Sacramento Gold Miners
|Based in||Sacramento, California, United States|
|Home field||Hornet Stadium|
|Head coach||Kay Stephenson|
|Colours||Aqua, old gold, black, and white |
The Sacramento Gold Miners were a Canadian football team based in Sacramento, California. The franchise was the first American team in the Canadian Football League. The Gold Miners inherited a home stadium, front office staff and much of the roster of the Sacramento Surge from the defunct World League of American Football. The team played its home games at Hornet Stadium.
On the field
When the WLAF suspended operations in 1992, Surge owner Fred Anderson received a franchise in the CFL after that league expanded to the United States in 1993. The two teams could be seen as one and the same. The two entities had the same colors (aqua and yellow) and head coach (Kay Stephenson). Additionally, several players and administrators made the switch from the WLAF to the CFL. These players included starting quarterback David Archer, Carl Parker (WR), Rod Harris (WR), George Bethune (DT), Mike Oliphant (RB) and Mike Pringle (RB). One notable team administrator was Jack Youngblood, who was the Gold Miners' Director of Marketing in 1993 and 1994, which was a similar post he held with the Surge in 1991 and 1992. Rick Mueller, the team's wide receivers coach (after serving as a defensive assistant with the Surge) and later director of player personnel, later would become general manager of the Omaha Nighthawks in the United Football League.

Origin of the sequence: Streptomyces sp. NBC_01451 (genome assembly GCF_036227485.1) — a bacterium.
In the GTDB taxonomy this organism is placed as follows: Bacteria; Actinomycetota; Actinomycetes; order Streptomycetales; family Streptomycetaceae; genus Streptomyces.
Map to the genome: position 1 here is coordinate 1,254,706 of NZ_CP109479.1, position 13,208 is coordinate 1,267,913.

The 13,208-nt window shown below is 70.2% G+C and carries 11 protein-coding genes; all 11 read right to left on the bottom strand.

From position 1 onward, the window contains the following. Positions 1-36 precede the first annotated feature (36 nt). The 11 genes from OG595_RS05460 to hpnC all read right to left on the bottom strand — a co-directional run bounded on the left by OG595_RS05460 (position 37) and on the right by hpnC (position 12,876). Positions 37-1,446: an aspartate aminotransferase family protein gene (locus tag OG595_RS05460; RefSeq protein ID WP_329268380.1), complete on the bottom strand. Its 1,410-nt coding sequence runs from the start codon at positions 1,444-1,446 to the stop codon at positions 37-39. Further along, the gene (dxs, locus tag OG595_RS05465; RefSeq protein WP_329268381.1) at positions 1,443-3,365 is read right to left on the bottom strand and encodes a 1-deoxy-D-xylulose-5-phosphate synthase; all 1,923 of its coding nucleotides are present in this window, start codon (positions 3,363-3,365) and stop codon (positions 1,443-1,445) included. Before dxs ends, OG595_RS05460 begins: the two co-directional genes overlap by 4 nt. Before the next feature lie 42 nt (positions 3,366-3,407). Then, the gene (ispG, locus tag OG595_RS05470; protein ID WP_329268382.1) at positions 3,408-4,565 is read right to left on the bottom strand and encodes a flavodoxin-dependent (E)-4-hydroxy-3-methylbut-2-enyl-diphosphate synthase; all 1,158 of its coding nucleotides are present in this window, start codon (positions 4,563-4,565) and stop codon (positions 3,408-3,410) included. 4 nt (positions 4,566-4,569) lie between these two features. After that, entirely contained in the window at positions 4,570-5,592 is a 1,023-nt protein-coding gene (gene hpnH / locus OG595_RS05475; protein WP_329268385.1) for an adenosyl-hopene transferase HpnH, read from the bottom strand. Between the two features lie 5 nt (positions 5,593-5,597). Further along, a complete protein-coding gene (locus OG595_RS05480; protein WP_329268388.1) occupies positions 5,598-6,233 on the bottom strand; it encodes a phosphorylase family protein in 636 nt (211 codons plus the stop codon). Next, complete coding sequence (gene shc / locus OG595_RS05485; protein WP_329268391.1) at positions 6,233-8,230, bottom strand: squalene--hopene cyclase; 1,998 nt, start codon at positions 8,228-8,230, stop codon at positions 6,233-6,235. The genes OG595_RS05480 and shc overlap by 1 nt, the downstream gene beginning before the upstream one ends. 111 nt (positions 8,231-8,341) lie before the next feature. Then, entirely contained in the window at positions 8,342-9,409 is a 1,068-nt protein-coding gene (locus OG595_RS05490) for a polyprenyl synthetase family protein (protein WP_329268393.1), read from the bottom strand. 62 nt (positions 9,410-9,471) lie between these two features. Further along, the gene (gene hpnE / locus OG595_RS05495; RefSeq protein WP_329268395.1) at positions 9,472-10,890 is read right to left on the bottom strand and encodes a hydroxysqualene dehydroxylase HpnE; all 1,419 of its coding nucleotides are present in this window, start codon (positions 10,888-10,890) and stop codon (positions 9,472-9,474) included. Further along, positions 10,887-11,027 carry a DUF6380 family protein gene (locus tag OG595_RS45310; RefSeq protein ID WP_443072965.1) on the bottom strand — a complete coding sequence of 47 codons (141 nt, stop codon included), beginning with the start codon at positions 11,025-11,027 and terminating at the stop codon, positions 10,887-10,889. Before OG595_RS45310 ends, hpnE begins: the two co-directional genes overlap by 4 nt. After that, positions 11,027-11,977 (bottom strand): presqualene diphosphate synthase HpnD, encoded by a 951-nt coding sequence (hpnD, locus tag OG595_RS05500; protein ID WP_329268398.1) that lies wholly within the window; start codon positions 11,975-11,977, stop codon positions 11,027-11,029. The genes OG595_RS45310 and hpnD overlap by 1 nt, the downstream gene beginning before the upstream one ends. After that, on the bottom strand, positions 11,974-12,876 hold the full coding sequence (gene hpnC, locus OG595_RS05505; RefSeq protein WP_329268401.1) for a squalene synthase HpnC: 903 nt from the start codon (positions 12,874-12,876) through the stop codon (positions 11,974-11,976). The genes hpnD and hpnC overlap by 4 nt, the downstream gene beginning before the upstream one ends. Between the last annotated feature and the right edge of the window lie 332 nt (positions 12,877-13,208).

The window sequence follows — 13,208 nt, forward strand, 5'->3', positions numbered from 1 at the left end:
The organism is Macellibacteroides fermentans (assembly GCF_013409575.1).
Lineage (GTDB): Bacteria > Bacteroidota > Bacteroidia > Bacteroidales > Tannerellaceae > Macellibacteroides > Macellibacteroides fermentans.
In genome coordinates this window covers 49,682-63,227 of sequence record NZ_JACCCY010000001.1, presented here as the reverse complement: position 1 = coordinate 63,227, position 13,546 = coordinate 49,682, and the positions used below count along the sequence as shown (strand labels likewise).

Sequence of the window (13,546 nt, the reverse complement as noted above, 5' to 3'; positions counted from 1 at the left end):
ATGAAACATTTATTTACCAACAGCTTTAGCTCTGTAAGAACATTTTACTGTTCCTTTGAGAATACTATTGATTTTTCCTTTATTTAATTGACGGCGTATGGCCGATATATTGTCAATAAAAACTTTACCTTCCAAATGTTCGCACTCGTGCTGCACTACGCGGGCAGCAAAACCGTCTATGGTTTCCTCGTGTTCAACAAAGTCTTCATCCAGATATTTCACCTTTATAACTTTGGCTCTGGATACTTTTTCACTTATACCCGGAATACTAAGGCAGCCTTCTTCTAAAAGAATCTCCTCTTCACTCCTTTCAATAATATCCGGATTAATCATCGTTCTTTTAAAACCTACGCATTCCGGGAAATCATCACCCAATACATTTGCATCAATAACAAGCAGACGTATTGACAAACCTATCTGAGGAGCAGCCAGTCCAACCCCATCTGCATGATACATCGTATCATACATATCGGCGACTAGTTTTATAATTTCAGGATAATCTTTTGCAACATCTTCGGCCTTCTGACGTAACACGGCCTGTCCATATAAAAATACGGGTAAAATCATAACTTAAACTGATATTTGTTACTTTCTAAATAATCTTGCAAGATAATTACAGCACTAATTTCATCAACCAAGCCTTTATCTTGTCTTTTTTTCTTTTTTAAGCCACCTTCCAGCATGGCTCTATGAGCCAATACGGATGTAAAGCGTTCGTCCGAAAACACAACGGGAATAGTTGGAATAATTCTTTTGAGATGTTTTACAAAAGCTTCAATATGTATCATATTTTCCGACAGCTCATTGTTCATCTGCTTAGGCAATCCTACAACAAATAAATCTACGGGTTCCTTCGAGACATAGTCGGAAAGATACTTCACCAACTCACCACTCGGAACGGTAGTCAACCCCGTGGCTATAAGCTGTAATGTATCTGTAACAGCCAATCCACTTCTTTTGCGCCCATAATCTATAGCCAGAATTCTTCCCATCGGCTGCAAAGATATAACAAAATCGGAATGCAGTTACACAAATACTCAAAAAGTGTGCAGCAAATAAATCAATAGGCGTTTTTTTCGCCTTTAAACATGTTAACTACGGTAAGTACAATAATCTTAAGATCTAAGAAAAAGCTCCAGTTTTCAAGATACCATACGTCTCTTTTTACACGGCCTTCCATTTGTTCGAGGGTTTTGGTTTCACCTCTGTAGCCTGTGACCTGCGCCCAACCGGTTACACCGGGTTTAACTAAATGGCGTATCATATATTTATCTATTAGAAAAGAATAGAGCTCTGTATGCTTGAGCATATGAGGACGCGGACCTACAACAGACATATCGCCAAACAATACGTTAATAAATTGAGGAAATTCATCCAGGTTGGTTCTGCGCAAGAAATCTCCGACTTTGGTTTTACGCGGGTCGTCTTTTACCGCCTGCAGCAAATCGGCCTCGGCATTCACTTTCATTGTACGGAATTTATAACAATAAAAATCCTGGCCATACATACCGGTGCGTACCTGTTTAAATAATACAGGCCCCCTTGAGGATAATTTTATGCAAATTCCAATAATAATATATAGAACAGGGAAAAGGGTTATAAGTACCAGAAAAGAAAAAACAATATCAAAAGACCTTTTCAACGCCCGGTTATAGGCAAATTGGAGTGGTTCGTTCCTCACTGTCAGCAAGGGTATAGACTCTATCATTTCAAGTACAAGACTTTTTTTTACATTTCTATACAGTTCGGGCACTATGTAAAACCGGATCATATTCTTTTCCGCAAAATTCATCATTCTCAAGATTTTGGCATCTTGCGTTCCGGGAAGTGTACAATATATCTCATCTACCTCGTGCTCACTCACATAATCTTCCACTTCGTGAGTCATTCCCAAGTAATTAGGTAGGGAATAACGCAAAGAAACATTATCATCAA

When the 1993 CFL season started, the Gold Miners, with an all-US staff, took some time to learn the intricacies of Canadian football. But the team was fortunate enough to have leadership from Archer and got great plays from Harris. In their first season, the Sacramento Gold Miners entered the CFL history books by:
- Becoming the first American team to play in the CFL.
- Becoming the first American team to host a CFL game, against the Calgary Stampeders (losing 38–36) on July 17.
- Becoming the first American team to record a win in the CFL, against the Saskatchewan Roughriders (winning 37–26) on July 24. (However, they were not the first American team to win against a CFL team—see below.)